composition and arranging, and maybe even performance,
but the entire LP was either mixed or pressed with total
treble distortion making it very hard to listen to!
Talented musician, though. Anyone know what he did
afterward or is doing now?)

- Gentle Soul, "Song For Three"/"Our National Anthem",
both on Columbia (okay, "Anthem" wasn't soft, but it was
commanding; "Song For Three" and David Crosby's "Triad"
shared a common subject. Neither 45 made it to their Epic
LP, also blessed with some prime moments.) To my ears,
Gentle Soul was "the one that got away" - they deserved
to be commercially successful. Leader - and later solo
artist - Pam Polland currently lives in Hawaii; details

Country Paul

--------------------[ archived by Spectropop ]--------------------

Message: 13
   Date: Mon, 10 Dec 2001 17:40:11 -0000
   From: "David Gordon"  
Subject: Re: The Apollas Under The Influence Of Love

--- In Spectropop, "Jeff Lemlich" wrote:

> There was another excellent version of "Under The
> Influence Of Love" in 1967, by the Apollas on Warner
> Bros. (featuring super-sexy lead singer Leola Jiles).

Hi Jeff,

Talking about the Apollas I came across a reference to
them in a book I was reading about the Monkees.

It seems that Peter Tork played bass for the Apollas
prior to joining the Monkees. He returned the favour by
getting the Apollas a spot as support act on, if I
remember correctly, the Monkees first national tour.

While I'm on about the Monkees does anybody know anything
about Detroit girl group Gigi and the Charmaines making
an appearance in their TV program ? The reason I ask is
that I've seen a Detroit newspaper ad for a club
appearance by the group with the blurb " stars of the
Monkees TV show" or something like that.

To see the ad check this website
under the Detroit section.

Finally re Felice Taylor there's a UNI single by Lori
Hampton which covers one of her songs but I can't
remember which one offhand.

David Gordon

--------------------[ archived by Spectropop ]--------------------

Message: 14
   Date: Mon, 10 Dec 2001 20:23:01 +1000
   From: "Lindsay Martin"  
Subject: Idle thoughts about arrangers

I've been looking at a Reprise single I have of Trini
Lopez's "Up To Now": fabulous dramatic brassy
arrangement by Don Costa (and it's nothing like the more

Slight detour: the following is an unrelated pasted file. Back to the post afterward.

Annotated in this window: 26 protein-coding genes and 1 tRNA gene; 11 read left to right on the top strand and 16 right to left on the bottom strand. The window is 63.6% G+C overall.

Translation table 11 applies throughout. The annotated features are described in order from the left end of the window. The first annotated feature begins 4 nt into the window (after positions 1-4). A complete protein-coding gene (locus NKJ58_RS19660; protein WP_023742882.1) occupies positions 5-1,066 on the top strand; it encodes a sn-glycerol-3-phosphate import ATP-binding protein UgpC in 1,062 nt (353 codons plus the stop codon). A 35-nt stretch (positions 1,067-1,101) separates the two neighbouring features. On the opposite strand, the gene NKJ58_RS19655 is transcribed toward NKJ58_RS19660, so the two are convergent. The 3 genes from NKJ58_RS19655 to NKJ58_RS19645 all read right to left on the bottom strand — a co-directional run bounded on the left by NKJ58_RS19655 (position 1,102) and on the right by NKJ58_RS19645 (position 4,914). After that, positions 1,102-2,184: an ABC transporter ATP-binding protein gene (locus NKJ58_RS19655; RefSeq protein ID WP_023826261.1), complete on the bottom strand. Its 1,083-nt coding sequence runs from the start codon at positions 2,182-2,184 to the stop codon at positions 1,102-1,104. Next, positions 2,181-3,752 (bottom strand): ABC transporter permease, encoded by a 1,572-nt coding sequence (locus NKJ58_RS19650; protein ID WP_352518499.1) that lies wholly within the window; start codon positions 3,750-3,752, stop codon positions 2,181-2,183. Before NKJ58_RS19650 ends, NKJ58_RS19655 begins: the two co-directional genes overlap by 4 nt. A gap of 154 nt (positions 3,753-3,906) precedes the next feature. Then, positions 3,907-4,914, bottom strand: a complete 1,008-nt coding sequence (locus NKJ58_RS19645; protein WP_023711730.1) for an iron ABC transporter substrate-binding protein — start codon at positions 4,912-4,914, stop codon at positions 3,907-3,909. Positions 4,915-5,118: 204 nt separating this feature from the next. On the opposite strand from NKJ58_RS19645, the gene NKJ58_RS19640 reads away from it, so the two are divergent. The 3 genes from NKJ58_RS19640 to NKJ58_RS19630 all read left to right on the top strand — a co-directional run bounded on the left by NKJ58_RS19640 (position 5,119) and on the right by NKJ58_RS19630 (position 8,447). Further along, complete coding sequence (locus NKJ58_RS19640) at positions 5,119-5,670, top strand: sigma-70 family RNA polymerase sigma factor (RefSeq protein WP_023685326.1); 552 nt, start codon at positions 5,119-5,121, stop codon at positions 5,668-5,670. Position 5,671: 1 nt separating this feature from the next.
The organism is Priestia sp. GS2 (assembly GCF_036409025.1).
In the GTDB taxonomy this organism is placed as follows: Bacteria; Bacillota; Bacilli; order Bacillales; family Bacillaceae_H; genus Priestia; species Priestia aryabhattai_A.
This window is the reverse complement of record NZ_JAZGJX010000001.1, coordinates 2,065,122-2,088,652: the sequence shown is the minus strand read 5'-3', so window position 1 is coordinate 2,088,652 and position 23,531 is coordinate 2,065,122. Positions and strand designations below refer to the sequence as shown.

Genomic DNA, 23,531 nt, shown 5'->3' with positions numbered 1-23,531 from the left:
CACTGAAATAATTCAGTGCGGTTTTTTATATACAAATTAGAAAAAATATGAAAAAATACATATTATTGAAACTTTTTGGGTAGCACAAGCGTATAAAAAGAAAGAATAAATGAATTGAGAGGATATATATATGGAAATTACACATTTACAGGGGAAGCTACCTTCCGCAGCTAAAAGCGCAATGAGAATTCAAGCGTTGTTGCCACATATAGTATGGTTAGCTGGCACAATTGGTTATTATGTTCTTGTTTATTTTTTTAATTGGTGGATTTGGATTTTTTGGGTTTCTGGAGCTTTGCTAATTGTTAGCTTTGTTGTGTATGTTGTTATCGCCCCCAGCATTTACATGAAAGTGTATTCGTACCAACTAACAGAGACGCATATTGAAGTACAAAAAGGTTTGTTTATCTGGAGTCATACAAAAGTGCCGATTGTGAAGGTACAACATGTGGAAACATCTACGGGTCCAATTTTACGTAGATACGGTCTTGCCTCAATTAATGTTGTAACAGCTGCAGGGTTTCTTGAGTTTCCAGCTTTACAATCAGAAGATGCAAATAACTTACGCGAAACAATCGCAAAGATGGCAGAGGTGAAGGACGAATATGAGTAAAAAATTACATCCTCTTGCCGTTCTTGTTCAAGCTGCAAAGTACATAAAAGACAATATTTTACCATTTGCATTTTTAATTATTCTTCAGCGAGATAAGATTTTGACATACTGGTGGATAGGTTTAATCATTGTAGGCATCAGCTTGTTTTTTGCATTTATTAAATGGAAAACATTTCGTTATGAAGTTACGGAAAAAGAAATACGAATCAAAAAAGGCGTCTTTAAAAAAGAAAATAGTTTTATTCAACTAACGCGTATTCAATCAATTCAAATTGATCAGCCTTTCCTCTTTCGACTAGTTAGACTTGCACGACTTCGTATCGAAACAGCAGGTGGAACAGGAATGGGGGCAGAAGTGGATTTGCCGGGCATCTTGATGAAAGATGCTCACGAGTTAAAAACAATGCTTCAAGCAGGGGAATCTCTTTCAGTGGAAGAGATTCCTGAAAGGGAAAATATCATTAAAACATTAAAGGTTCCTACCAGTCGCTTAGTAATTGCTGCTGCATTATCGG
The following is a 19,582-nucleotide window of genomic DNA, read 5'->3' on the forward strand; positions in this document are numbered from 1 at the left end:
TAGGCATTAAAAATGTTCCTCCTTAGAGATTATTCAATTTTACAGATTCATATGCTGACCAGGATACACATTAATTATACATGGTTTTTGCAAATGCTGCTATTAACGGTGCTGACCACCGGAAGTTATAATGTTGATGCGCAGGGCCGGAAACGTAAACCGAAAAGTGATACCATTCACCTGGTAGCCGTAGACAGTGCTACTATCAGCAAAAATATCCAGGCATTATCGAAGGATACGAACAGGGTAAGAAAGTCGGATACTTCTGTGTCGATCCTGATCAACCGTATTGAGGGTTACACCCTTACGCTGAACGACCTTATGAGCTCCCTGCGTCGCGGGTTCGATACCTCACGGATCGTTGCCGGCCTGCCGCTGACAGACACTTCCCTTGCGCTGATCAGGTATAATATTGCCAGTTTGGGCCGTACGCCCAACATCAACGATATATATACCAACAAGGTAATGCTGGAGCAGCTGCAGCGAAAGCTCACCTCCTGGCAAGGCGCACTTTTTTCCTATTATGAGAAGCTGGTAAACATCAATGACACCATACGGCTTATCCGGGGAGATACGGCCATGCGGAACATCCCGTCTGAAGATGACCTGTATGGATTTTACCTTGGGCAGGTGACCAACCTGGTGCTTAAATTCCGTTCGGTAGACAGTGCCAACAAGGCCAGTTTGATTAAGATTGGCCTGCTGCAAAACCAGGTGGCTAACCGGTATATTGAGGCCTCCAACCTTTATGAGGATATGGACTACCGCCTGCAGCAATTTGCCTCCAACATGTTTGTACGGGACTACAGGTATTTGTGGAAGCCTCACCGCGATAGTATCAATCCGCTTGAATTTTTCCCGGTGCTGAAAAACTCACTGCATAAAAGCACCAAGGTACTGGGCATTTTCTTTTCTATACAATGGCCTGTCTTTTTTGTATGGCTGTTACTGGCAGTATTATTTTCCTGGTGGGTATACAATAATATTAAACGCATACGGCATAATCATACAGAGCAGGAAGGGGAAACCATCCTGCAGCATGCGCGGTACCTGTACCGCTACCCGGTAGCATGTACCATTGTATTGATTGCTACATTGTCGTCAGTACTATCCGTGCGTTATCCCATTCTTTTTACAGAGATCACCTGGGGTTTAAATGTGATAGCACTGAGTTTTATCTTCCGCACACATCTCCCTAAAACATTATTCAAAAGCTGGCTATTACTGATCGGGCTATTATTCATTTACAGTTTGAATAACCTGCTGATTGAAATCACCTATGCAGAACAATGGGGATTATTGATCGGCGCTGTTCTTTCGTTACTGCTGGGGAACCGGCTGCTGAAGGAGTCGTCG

familiar Trini of "Lemon Tree"-with-audience-backgound).
Anyone here familiar with it?

Which leads me to think about arrangers. To take one
obvious example, what was Jack Nitszche's contribution
as arranger to the Spector sound?  (No doubt you've
covered this previously; maybe I should hit the archive.)

I wonder how many of the pop arrangers of the 50s & 60s
came from a Big Band background (as I believe Don Costa
did).  It's interesting to speculate on how this may
have influenced the sound of the pop we listened to then.

When I hear the stunning musicality of the arrangements
on, say, Gene McDaniels's records ("Lonely Town" is a
favourite of mine) I can't help being impressed by the
formal musical training that is obviously at work.


--------------------[ archived by Spectropop ]--------------------

Message: 15
   Date: Mon, 10 Dec 2001 17:45:54 -0000
   From: "Kingsley Abbott"  
Subject: Auditorium sizes

This is an odd query for Spectropop, but with the wealth
of knowledge in the group, I thought it worth asking...

Can anyone help with details about the capacity and other
details of the major sixties auditoriums in the States
(ie Long Beach Auditorium).  I'm gathering info about the
venues that would have put on major package shows of
visiting UK acts.  Any details that will help build up a
good picture would be welcomed.  Please contact me
directly off list...Thanks.

BTW British members may like to look out for major pieces
on Brian Wilson in the Telegraph magazine (Jan 5th) and
Observer (probably around the same time)

Kingsley Abbott

--------------------[ archived by Spectropop ]--------------------

Message: 16
   Date: Tue, 11 Dec 2001 09:25:25 +0100
   From: Paul Underwood  
Subject: Re: Inquiring Minds Want to Know

Michael Rashkow wrote:
> Many years ago, when I was young and beautiful,  I owned
> a 45 on Columbia  "Kickin Child" written and performed by
> Dion. Yeah, that Dion.  It was produced by Bob Mersey.
> Anyone got it or know where I can get it?
> By the way--very nice stuff. Definitely not Dion and The
> Belmonts, funky, bluesy.
The 45 version is on the Bronx Blues CD half of which is
doo wop, the rest is bluesy. There is another (mellower)
version of the song on the Columbia double CD "The Road
I'm On" which covers most of the highlights of Dion's
Columbia years from doo wop to blues and folk rock. Both
collections are essential.


--------------------[ archived by Spectropop ]--------------------